A taster day proved to be life-changing for Vidhi Jain. “I’d been to schools in London and Durham and when my dad got a job in Shrewsbury I tried out Concord College,” says the 17-year-old, head prefect, who is studying A levels in maths, chemistry, biology and English and hopes to read natural sciences one day.


“It’s very different from my old school. The environment is so vibrant and lively, the food is really good as well and there is no uniform. Teachers really accommodated me on the taster day and made sure I had a buddy to look after me.


“I’m now looking to make the very most of my time here where I think I might have wasted it at another school. As well as the academic side there are a lot of extra-curricular activities and I take part in a host of events. I’m president of the school speech society, in charge of a debating team, which competes in external events and am also involved with the Model United Nations.”


Nain Chow ‘stumbled’ across Concord College when she was looking to move from her school in Hong Kong.


“My old school wasn’t for me and I fancied a change from Hong Kong,” recalls the 17-year-old, who is studying A levels in biology, chemistry, physics and maths.


“My dad is a doctor and with my interest in sciences and interacting with people I’m considering medicine too. Concord has been very supportive and even has a medical society ensuring we are offered experiences such as talks and mock interviews.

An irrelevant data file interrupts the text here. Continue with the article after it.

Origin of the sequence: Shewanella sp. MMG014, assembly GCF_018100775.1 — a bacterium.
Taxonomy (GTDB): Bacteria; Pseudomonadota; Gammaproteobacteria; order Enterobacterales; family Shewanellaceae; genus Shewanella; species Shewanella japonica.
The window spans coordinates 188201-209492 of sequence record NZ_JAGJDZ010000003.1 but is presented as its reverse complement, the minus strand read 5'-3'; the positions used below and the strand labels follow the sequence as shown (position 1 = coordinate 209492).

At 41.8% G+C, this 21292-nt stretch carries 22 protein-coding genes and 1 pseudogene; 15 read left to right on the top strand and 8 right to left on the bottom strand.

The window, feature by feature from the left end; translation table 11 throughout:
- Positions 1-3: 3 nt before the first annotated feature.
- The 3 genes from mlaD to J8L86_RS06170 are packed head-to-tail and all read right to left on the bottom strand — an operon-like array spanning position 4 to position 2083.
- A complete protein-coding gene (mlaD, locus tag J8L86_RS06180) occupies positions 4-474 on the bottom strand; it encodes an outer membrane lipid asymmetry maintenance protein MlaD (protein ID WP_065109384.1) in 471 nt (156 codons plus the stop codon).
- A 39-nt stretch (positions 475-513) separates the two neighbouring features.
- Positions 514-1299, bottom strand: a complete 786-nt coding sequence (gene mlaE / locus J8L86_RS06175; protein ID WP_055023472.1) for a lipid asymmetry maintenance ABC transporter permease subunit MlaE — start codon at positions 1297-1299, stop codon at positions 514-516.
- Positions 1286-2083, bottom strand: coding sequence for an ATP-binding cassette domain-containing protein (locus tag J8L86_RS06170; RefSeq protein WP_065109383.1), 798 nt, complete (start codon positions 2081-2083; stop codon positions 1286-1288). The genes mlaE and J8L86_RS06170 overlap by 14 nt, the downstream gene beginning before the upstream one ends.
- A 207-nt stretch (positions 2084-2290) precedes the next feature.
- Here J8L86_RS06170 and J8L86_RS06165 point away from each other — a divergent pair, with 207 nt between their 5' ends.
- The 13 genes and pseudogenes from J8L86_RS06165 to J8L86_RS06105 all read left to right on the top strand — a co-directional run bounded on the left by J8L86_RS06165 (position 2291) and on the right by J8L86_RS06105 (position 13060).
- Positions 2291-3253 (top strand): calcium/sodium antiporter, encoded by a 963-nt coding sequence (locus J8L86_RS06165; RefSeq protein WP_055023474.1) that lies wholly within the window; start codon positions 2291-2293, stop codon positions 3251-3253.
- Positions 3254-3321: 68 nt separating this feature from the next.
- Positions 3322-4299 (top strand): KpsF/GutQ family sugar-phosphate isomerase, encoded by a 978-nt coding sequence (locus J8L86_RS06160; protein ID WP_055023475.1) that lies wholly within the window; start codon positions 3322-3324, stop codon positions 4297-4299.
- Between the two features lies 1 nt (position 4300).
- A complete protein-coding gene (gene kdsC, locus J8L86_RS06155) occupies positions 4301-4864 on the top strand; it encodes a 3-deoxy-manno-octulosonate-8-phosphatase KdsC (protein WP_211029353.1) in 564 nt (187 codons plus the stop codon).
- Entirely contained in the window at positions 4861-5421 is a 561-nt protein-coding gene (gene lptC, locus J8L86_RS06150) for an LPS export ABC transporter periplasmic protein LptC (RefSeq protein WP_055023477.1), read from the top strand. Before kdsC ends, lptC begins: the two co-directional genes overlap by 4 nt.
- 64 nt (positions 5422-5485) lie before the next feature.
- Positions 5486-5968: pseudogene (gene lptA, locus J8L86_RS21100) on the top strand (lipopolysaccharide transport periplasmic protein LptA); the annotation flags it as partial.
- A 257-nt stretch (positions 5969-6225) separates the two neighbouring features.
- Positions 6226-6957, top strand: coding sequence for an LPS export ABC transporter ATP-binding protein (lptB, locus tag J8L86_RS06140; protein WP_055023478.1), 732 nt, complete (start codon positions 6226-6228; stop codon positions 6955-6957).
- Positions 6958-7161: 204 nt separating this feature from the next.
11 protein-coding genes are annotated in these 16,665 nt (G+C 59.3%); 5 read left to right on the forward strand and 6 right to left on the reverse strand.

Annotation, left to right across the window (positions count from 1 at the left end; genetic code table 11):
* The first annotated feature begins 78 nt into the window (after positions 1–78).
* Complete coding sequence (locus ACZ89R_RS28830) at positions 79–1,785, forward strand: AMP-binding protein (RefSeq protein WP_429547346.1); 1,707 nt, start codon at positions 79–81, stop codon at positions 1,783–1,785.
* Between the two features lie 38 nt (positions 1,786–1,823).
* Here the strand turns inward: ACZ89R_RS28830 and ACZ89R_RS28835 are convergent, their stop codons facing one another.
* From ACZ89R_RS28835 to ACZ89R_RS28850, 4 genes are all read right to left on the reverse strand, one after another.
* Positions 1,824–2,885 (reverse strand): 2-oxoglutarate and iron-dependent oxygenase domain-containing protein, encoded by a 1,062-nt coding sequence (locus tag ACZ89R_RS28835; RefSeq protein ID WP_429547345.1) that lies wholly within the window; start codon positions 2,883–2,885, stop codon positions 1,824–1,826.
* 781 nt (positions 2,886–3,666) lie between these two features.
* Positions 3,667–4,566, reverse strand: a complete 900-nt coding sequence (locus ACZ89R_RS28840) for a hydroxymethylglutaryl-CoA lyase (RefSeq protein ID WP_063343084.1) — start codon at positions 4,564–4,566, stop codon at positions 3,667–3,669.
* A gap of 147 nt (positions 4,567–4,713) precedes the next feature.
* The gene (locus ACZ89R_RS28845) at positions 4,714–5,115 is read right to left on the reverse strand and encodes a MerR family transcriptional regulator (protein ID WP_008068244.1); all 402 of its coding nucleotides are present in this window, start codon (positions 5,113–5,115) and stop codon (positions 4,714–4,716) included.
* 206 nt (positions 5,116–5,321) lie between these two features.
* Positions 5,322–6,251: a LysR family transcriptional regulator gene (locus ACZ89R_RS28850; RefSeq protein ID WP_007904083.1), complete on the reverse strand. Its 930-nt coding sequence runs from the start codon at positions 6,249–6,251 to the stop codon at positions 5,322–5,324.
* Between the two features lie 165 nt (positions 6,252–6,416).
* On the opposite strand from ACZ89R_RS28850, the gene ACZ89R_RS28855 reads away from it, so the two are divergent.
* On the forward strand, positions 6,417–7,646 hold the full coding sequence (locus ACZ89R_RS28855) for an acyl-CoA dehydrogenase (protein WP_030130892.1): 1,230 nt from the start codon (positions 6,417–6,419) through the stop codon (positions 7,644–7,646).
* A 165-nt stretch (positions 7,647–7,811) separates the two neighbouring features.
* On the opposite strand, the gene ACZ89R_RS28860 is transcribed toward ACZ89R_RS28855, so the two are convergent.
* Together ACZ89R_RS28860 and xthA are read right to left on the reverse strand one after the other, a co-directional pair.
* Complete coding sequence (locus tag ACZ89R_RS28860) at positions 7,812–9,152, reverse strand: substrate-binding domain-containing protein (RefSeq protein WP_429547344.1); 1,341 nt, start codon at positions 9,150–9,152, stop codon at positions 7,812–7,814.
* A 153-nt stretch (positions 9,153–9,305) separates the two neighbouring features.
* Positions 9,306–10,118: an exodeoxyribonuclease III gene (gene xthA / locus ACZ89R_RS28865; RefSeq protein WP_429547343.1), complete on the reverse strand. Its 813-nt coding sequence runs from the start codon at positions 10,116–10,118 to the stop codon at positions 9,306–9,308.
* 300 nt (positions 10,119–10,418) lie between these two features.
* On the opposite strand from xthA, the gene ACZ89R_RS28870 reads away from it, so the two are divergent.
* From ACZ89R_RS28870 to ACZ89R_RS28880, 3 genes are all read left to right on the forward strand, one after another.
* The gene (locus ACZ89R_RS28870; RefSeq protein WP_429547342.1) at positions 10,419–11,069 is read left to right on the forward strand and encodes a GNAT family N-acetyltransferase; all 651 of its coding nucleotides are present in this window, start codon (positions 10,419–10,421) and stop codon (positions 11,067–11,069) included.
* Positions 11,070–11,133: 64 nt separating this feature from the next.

“It is also a very friendly place where people are only too willing to help you when you need it. I also like the diversity of the place and living among so many other nationalities where you can learn about their values and cultures.”


A career in investment banking is the goal of keen footballer Gareth Fung who is following in his father’s footsteps by attending Concord College and in his mother’s by aiming for a top job in the financial sector.


The 18-year-old is studying economics, history and geography and hopes to read politics and economics at either the University of Philadelphia or Stamford in America.


“I go to the US over the summer as I have family there, near Los Angeles and San Francisco,” says Gareth, who plays centre midfield and used to play for Hong Kong.


“My dad came to Concord 38 years ago and a lot of the children of alumni gave me some great feedback so I chose to come here as well. I arrived four years ago and from the first day it has been fun ever since.”


He says Hong Kong has been affected by COVID and as his mother is a banker and his father owns a telecommunications business he’s seen how issues like this impact on society prompting him to look at a career in which he can find solutions.